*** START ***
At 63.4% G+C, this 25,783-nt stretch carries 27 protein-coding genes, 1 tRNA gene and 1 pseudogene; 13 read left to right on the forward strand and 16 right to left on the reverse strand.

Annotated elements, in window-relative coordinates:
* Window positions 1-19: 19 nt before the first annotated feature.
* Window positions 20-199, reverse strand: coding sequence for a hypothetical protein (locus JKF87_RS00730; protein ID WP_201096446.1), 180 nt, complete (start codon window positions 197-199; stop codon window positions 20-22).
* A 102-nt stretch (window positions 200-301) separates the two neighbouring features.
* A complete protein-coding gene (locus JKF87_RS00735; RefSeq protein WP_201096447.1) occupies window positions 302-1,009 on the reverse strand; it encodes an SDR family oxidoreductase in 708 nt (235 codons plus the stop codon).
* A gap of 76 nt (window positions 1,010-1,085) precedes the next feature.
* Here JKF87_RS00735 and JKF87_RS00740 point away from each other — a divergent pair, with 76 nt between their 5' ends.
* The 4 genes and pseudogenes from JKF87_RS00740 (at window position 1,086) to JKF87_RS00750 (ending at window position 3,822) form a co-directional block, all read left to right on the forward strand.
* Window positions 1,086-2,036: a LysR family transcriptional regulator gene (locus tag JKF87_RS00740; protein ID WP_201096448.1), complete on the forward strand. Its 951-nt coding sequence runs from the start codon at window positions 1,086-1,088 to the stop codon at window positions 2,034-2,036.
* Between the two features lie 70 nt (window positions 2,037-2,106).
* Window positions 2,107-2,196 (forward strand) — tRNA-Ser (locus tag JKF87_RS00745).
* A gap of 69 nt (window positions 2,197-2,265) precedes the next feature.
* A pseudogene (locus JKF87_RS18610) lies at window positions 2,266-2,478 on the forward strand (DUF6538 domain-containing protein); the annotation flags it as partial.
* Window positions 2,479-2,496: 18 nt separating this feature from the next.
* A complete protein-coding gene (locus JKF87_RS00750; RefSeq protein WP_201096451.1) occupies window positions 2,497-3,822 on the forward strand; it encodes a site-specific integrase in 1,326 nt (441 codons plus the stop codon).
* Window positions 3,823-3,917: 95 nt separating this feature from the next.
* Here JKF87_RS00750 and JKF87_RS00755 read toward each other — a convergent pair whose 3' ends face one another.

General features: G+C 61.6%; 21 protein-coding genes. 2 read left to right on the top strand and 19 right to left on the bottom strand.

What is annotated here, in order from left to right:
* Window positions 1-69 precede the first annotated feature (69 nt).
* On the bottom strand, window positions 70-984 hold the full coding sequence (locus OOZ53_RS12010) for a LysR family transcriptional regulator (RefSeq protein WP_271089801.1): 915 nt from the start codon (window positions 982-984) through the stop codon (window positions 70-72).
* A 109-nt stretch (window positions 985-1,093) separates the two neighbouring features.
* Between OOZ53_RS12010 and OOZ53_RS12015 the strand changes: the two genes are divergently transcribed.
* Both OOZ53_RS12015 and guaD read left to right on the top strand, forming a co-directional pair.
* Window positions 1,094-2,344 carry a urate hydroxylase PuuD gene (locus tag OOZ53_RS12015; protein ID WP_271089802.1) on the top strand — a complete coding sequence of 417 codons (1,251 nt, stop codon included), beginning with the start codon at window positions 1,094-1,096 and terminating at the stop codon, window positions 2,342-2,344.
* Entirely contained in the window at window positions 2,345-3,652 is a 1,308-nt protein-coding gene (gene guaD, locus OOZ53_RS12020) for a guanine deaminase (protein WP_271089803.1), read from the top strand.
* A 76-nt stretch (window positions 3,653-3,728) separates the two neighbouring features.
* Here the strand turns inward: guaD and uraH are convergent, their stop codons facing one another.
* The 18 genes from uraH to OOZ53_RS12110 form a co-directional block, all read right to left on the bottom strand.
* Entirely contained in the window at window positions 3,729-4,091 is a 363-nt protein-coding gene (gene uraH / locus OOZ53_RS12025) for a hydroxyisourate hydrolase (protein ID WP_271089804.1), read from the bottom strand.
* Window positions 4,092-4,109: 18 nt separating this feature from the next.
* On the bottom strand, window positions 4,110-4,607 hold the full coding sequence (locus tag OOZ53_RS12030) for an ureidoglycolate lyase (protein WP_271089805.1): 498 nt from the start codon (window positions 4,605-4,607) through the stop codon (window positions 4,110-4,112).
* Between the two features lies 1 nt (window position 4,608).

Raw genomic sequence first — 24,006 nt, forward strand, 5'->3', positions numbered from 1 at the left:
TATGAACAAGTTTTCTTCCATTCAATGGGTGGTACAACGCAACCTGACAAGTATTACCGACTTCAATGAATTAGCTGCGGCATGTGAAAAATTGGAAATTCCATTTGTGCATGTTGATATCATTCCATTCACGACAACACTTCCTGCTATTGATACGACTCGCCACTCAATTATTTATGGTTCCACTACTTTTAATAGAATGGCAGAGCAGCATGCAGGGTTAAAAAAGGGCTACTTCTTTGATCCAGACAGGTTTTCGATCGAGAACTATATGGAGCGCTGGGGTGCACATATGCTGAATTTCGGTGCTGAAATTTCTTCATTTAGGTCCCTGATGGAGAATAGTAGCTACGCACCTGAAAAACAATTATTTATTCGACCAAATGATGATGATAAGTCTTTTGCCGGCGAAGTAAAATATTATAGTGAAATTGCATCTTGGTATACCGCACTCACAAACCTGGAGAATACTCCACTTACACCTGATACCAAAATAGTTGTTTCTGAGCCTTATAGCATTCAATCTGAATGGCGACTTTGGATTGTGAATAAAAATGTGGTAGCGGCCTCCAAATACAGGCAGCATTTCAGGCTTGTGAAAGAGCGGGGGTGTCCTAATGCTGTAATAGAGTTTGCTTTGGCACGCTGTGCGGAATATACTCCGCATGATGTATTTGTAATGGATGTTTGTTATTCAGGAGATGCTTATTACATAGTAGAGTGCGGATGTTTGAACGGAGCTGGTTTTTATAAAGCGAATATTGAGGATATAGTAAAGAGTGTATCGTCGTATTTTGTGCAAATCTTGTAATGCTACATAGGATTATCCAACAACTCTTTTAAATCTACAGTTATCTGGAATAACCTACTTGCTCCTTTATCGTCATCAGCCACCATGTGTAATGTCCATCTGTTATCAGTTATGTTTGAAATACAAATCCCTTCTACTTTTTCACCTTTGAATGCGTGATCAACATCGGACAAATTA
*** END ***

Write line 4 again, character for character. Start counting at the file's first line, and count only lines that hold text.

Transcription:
* Window positions 20-199, reverse strand: coding sequence for a hypothetical protein (locus JKF87_RS00730; protein ID WP_201096446.1), 180 nt, complete (start codon window positions 197-199; stop codon window positions 20-22).